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FBI: $4.2 Billion Lost to Cybercrime in 2020

The Federal Bureau of Investigation (FBI) has published its annual Internet Crime Report. 791,790 complaints were made to the FBI’s Internet Crime Complaint Center (IC3) in 2020, which is a 69% increase from 2019. More than $4.2 billion was lost to cybercrime in 2020, an increase of 20% from 2019. Since 2016, there have been reported losses to cybercrime of more than $13.3 billion.

In 2020, the most reported cybercriminal activity was phishing, which accounted for 30.5% of all complaints to IC3. 2.45% of complaints were about business email compromise (BEC) attacks. Business email compromise scams involve compromising a business email account through social engineering or phishing and using the account to arrange fraudulent transfers of funds. While these incidents were far less numerous than phishing, they were the biggest cause of losses. $1,866,642,107 was lost to BEC attacks in 2020. 2020 saw a 19% reduction in BEC attacks compared to 2019, although losses increased by 0.1 billion.

FBI IC3 2020 Losses to Cybercrime

Source: IC3 Internet Crime Report 2020

In 2020, cybercriminals exploited the COVID-19 pandemic to scam businesses and individuals. IC3 received more than 28,500 complaints about COVID-19 related scams, including targeting the Coronavirus Aid, Relief, and Economic Security Act (CARES) Act which provided small businesses with financial assistance during the pandemic.

Thousands of complaints were received by IC3 about scams targeting unemployment insurance, Paycheck Protection Program (PPP) loans, and Small Business Economic Injury Disaster Loans, as well as phishing scams that used COVID-19 themed lures to obtain personally identifiable information to steal identities and fraudulently apply for CARES Act benefits. Recently, IC3 has been receiving complaints about scams related to vaccines, such as demands to pay out of pocket to receive the vaccine, be placed on a waiting list, or get early access to the vaccine.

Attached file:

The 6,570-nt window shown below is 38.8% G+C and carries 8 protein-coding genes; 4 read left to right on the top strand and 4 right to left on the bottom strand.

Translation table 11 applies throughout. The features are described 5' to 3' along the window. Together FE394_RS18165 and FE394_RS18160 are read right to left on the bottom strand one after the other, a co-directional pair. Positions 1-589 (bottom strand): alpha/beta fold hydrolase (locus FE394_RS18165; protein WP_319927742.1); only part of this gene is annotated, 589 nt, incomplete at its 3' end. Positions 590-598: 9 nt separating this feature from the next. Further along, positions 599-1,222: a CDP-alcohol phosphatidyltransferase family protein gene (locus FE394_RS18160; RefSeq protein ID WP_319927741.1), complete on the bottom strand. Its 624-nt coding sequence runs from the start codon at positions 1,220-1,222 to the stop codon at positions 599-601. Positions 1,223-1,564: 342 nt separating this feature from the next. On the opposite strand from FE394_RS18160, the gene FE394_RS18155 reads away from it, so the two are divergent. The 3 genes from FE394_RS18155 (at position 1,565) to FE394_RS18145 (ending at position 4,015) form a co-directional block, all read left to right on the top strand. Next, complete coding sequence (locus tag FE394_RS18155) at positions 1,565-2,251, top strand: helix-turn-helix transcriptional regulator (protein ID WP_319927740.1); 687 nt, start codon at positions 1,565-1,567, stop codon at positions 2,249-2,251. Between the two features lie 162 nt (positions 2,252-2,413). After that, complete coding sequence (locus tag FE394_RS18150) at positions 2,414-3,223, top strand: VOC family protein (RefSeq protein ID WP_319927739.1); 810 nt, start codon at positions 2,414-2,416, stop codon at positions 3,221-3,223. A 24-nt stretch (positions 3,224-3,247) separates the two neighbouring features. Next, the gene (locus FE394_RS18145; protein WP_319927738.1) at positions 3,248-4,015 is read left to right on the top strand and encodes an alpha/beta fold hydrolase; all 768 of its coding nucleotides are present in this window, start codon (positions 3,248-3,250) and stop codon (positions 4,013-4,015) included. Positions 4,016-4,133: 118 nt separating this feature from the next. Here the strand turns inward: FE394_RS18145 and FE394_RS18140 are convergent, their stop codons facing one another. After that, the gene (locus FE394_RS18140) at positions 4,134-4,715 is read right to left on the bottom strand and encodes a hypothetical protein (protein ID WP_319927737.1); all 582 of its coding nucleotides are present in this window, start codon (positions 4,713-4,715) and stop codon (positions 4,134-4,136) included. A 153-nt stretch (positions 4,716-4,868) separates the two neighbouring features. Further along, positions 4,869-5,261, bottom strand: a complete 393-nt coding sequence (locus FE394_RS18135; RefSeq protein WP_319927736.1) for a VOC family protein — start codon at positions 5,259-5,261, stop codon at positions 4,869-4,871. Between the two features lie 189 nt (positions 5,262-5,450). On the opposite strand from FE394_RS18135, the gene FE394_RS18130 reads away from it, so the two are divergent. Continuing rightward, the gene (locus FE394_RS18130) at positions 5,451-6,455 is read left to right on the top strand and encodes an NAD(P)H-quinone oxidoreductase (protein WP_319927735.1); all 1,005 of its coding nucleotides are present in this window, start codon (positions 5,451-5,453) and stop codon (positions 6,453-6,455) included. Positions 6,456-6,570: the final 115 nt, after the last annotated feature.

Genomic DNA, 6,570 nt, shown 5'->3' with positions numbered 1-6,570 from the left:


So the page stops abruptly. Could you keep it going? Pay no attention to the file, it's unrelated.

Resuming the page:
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Tech support fraud is a growing problem. These scams involve offers of customer, security, and technical support to resolve non-existent problems and defraud individuals. 15,421 complaints about tech support scams were received by IC3 in 2020 from victims in 60 countries, with more than $146 million lost to the scams in 2020, up 171% from 2019.

2,474 complaints were made to IC3 about ransomware attacks, which involved adjusted losses of $29.1 million. Ransomware was most commonly installed following email phishing campaigns, exploitation of Remote Desktop Protocol (RDP) vulnerabilities, and exploitation of unpatched vulnerabilities in software.

The FBI reported on the major successes of the IC3 Recovery Asset Team (RAT) in 2020. RAT was set up in 2018 to streamline communications with financial institutions to freeze transfers made to domestic accounts under false pretenses. RAT dealt with 1,303 incidents in 2020 involving losses of almost $463 million. The team had an 82% success rate and was able to freeze more than $380 million in fraudulent transfers.

One of the major successes was seen in June 2020 when a victim company was tricked into making a fraudulent $60 million payment to a Hong Kong bank account. The St. Louis field office was able to block and recover all $60 million. In April 2020, a healthcare victim was tricked into making 5 wire transfers totaling more than $2 million. RAT was able to successfully implement its Financial Fraud Kill Chain (FFKC) and freeze the transfers.

Author: Steve Alder is the editor-in-chief of HIPAA Journal. Steve is responsible for editorial policy regarding the topics covered on HIPAA Journal. He is a specialist on healthcare industry legal and regulatory affairs, and has several years of experience writing about HIPAA and other related legal topics. Steve has developed a deep understanding of regulatory issues surrounding the use of information technology in the healthcare industry and has written hundreds of articles on HIPAA-related topics.